Treatment of Pseudomonas otitis in the dog (Sponsored by Pfizer) - Veterinary Medicine
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Treatment of Pseudomonas otitis in the dog (Sponsored by Pfizer)


Clinical Edge


Topical antimicrobials. Topical antibiotic administration exposes Pseudomonas bacteria to high concentrations of an antibiotic (often more than 1,000 times the minimum inhibitory concentration [MIC] of the organism). In some strains of Pseudomonas with in vitro resistance, high antibiotic concentrations can overcome the bacteria's resistance mechanisms and kill them. Therefore, topical antimicrobials must be used in all Pseudomonas otitis cases. As a general guideline, five to 10 drops (depending on the dog's size) of topical antimicrobial agent should be applied to the ear twice daily.

In cases with ruptured tympanic membranes, all topically applied antibiotics are potentially ototoxic. When the tympanic membrane is not intact or its patency is unknown, pet owners must be warned of potential adverse reactions. In my experience, these cases are rare, and the benefits of topical antibiotics far outweigh the risk of ototoxicity.

Furthermore, many suggested antibiotic treatments for Pseudomonas otitis are formulated in clinics, and their stability and safety is typically unknown. Fortunately, numerous products are licensed and available for topical use in dogs' ears.

In acute Pseudomonas otitis cases, first-line topical antibiotics include neomycin, polymyxin, and gentamicin. Cases that fail to respond to initial therapy or cases of chronic Pseudomonas otitis call for second-line topical antibiotics, such as tobramycin, amikacin, enrofloxacin, ticarcillin, and silver sulfadiazine.

In these circumstances, presoaking the ear canal with Tris-EDTA (T8 Solution—DVM Pharmaceuticals or TrizEDTA—DermaPet) enhances the activity of the subsequently applied topical antibiotic. Tris-EDTA disrupts the cell membranes of gram-negative bacteria, such as Pseudomonas species, allowing the antibiotics to permeate the bacteria and work more effectively.7

Systemic antimicrobials. Adding systemic antibiotics to treatment plans for Pseudomonas otitis depends on one or more of the following indications:

  • the presence of otitis media,
  • marked swelling and hyperplasia of the ear canal epithelium (indicating tissue infection),
  • ulceration of the ear canal epithelium (indicating a portal of entry for bacteria into deeper tissue),
  • inability of the owner to treat topically,
  • adverse reactions to topical medications.

Few antibiotics with activity against P. aeruginosa are available for systemic use. Many of these antibiotics (e.g., amikacin, ticarcillin, carbenicillin, and ceftazidime) must be administered subcutaneously or intravenously, which is impractical for medium- to long-term treatment.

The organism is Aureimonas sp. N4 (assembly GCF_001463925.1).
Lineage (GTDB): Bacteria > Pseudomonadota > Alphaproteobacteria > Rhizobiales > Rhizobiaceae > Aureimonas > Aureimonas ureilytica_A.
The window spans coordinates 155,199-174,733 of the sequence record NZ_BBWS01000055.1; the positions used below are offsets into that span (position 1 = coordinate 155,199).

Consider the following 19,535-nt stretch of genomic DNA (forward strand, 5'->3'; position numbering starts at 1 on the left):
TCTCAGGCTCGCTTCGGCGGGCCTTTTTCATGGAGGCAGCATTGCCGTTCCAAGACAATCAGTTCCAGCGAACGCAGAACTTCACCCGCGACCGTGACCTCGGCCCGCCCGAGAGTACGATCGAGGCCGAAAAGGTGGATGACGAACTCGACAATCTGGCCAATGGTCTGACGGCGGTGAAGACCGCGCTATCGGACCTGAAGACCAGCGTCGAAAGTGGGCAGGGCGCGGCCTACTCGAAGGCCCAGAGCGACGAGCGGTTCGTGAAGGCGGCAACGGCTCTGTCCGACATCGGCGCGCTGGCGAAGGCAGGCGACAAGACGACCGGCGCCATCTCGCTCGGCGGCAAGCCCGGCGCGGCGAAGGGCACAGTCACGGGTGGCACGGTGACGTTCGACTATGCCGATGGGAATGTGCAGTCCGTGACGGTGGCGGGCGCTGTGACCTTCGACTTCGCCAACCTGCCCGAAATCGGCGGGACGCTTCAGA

Orally administered antibiotics for Pseudomonas infection are limited to fluoroquinolones, which should be selected based on bacterial culture and susceptibility testing results. In theory, two specific ratios help determine whether the antibiotic is efficacious and whether resistance is likely to develop. These ratios are based on the susceptibility of the infective organism and the pharmacokinetics of the selected fluoroquinolone:

  • Maximum plasma concentration (Cmax)/MIC90: A ratio of at least 8 is preferable. If the ratio is less than 8, then it's more likely that resistant Pseudomonas strains will emerge.8
  • Area under the curve (AUC)/MIC: A ratio of at least 125 will likely indicate clinical efficacy.9

Unfortunately, it is seldom—if ever—possible to select a specific fluoroquinolone that meets these target ratios. One reason is that many veterinarians don't receive the MIC results reported by laboratories for the isolated bacteria. Most labs supply Kirby-Bauer disk diffusion results, which merely indicate whether the organism is susceptible, intermediately susceptible, or resistant to the antibiotic. Second, no published reports exist listing the tissue levels of any fluoroquinolone in the ear epithelium of dogs with otitis externa. Thus, the Cmax and AUC for the target tissue are unknown. Finally, clinical studies have not determined if failure to achieve these target ratios equates to treatment failure and resistance.

However, there are some published data, albeit limited, that practitioners can refer to for general guidance when selecting fluoroquinolones.


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Source: Clinical Edge,
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